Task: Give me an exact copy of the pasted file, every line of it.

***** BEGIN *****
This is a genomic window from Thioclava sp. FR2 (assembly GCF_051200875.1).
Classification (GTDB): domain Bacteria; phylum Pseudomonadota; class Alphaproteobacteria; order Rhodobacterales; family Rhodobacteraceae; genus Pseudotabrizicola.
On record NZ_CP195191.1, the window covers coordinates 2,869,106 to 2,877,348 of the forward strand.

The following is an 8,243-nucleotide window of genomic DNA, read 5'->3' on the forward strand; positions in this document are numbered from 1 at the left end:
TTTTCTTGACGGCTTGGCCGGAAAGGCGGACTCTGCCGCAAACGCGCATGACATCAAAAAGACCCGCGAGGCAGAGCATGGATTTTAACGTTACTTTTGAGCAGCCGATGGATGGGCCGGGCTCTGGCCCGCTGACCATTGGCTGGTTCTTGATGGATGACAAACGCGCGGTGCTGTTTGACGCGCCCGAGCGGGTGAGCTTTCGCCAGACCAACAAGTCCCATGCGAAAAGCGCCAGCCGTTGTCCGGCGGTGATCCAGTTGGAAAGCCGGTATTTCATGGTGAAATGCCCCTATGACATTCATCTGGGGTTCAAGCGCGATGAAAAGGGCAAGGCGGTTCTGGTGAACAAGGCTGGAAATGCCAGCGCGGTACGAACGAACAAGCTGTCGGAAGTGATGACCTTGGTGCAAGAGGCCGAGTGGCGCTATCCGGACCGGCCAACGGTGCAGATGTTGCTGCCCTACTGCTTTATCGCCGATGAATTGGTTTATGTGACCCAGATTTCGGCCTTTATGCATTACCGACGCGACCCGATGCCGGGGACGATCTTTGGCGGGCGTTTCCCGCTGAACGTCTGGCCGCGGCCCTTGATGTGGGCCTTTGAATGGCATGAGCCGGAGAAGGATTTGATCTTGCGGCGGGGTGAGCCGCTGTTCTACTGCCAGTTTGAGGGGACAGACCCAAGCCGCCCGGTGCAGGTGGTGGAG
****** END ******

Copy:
This is a genomic window from Thioclava sp. FR2 (assembly GCF_051200875.1).
Classification (GTDB): domain Bacteria; phylum Pseudomonadota; class Alphaproteobacteria; order Rhodobacterales; family Rhodobacteraceae; genus Pseudotabrizicola.
On record NZ_CP195191.1, the window covers coordinates 2,869,106 to 2,877,348 of the forward strand.

The following is an 8,243-nucleotide window of genomic DNA, read 5'->3' on the forward strand; positions in this document are numbered from 1 at the left end:
TTTTCTTGACGGCTTGGCCGGAAAGGCGGACTCTGCCGCAAACGCGCATGACATCAAAAAGACCCGCGAGGCAGAGCATGGATTTTAACGTTACTTTTGAGCAGCCGATGGATGGGCCGGGCTCTGGCCCGCTGACCATTGGCTGGTTCTTGATGGATGACAAACGCGCGGTGCTGTTTGACGCGCCCGAGCGGGTGAGCTTTCGCCAGACCAACAAGTCCCATGCGAAAAGCGCCAGCCGTTGTCCGGCGGTGATCCAGTTGGAAAGCCGGTATTTCATGGTGAAATGCCCCTATGACATTCATCTGGGGTTCAAGCGCGATGAAAAGGGCAAGGCGGTTCTGGTGAACAAGGCTGGAAATGCCAGCGCGGTACGAACGAACAAGCTGTCGGAAGTGATGACCTTGGTGCAAGAGGCCGAGTGGCGCTATCCGGACCGGCCAACGGTGCAGATGTTGCTGCCCTACTGCTTTATCGCCGATGAATTGGTTTATGTGACCCAGATTTCGGCCTTTATGCATTACCGACGCGACCCGATGCCGGGGACGATCTTTGGCGGGCGTTTCCCGCTGAACGTCTGGCCGCGGCCCTTGATGTGGGCCTTTGAATGGCATGAGCCGGAGAAGGATTTGATCTTGCGGCGGGGTGAGCCGCTGTTCTACTGCCAGTTTGAGGGGACAGACCCAAGCCGCCCGGTGCAGGTGGTGGAG